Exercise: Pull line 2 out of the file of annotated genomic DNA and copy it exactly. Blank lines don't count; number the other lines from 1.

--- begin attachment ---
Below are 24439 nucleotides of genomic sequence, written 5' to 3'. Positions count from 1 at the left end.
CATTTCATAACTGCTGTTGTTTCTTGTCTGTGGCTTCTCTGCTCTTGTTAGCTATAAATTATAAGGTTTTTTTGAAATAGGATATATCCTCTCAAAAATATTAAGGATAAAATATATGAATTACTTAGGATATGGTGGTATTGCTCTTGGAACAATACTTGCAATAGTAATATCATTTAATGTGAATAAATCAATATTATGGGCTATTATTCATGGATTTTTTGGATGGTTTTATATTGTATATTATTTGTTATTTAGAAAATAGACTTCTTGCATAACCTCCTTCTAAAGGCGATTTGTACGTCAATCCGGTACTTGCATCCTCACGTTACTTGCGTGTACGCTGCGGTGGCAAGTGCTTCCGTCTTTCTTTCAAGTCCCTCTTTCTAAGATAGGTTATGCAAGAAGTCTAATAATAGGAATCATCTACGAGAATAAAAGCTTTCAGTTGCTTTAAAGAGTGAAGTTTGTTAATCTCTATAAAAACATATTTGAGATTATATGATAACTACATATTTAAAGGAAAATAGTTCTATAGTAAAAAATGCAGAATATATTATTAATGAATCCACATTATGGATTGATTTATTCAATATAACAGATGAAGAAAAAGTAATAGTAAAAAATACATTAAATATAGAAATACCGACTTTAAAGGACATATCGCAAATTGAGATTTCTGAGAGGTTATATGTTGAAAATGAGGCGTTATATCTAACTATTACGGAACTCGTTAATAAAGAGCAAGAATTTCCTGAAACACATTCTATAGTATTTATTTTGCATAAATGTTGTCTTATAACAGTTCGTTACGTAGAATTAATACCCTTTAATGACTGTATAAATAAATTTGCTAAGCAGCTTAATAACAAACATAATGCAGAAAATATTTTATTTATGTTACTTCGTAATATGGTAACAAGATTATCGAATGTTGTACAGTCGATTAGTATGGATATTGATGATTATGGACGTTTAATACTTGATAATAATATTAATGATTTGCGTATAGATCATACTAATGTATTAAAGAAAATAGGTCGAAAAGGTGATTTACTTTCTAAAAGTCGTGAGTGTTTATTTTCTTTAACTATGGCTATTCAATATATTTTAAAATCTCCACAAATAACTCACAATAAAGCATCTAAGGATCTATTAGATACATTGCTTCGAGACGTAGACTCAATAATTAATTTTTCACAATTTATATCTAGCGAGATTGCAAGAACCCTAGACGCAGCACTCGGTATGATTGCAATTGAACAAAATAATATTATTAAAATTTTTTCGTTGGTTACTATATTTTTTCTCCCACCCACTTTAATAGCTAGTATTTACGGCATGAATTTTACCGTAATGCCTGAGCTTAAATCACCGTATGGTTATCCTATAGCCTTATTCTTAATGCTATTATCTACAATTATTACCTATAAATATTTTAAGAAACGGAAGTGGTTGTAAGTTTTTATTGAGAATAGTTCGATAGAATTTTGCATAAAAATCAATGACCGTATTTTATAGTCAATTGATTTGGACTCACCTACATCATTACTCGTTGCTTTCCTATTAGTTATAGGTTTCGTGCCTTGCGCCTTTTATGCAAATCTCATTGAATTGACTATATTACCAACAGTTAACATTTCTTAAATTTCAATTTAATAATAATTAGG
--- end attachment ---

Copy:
CATTTCATAACTGCTGTTGTTTCTTGTCTGTGGCTTCTCTGCTCTTGTTAGCTATAAATTATAAGGTTTTTTTGAAATAGGATATATCCTCTCAAAAATATTAAGGATAAAATATATGAATTACTTAGGATATGGTGGTATTGCTCTTGGAACAATACTTGCAATAGTAATATCATTTAATGTGAATAAATCAATATTATGGGCTATTATTCATGGATTTTTTGGATGGTTTTATATTGTATATTATTTGTTATTTAGAAAATAGACTTCTTGCATAACCTCCTTCTAAAGGCGATTTGTACGTCAATCCGGTACTTGCATCCTCACGTTACTTGCGTGTACGCTGCGGTGGCAAGTGCTTCCGTCTTTCTTTCAAGTCCCTCTTTCTAAGATAGGTTATGCAAGAAGTCTAATAATAGGAATCATCTACGAGAATAAAAGCTTTCAGTTGCTTTAAAGAGTGAAGTTTGTTAATCTCTATAAAAACATATTTGAGATTATATGATAACTACATATTTAAAGGAAAATAGTTCTATAGTAAAAAATGCAGAATATATTATTAATGAATCCACATTATGGATTGATTTATTCAATATAACAGATGAAGAAAAAGTAATAGTAAAAAATACATTAAATATAGAAATACCGACTTTAAAGGACATATCGCAAATTGAGATTTCTGAGAGGTTATATGTTGAAAATGAGGCGTTATATCTAACTATTACGGAACTCGTTAATAAAGAGCAAGAATTTCCTGAAACACATTCTATAGTATTTATTTTGCATAAATGTTGTCTTATAACAGTTCGTTACGTAGAATTAATACCCTTTAATGACTGTATAAATAAATTTGCTAAGCAGCTTAATAACAAACATAATGCAGAAAATATTTTATTTATGTTACTTCGTAATATGGTAACAAGATTATCGAATGTTGTACAGTCGATTAGTATGGATATTGATGATTATGGACGTTTAATACTTGATAATAATATTAATGATTTGCGTATAGATCATACTAATGTATTAAAGAAAATAGGTCGAAAAGGTGATTTACTTTCTAAAAGTCGTGAGTGTTTATTTTCTTTAACTATGGCTATTCAATATATTTTAAAATCTCCACAAATAACTCACAATAAAGCATCTAAGGATCTATTAGATACATTGCTTCGAGACGTAGACTCAATAATTAATTTTTCACAATTTATATCTAGCGAGATTGCAAGAACCCTAGACGCAGCACTCGGTATGATTGCAATTGAACAAAATAATATTATTAAAATTTTTTCGTTGGTTACTATATTTTTTCTCCCACCCACTTTAATAGCTAGTATTTACGGCATGAATTTTACCGTAATGCCTGAGCTTAAATCACCGTATGGTTATCCTATAGCCTTATTCTTAATGCTATTATCTACAATTATTACCTATAAATATTTTAAGAAACGGAAGTGGTTGTAAGTTTTTATTGAGAATAGTTCGATAGAATTTTGCATAAAAATCAATGACCGTATTTTATAGTCAATTGATTTGGACTCACCTACATCATTACTCGTTGCTTTCCTATTAGTTATAGGTTTCGTGCCTTGCGCCTTTTATGCAAATCTCATTGAATTGACTATATTACCAACAGTTAACATTTCTTAAATTTCAATTTAATAATAATTAGG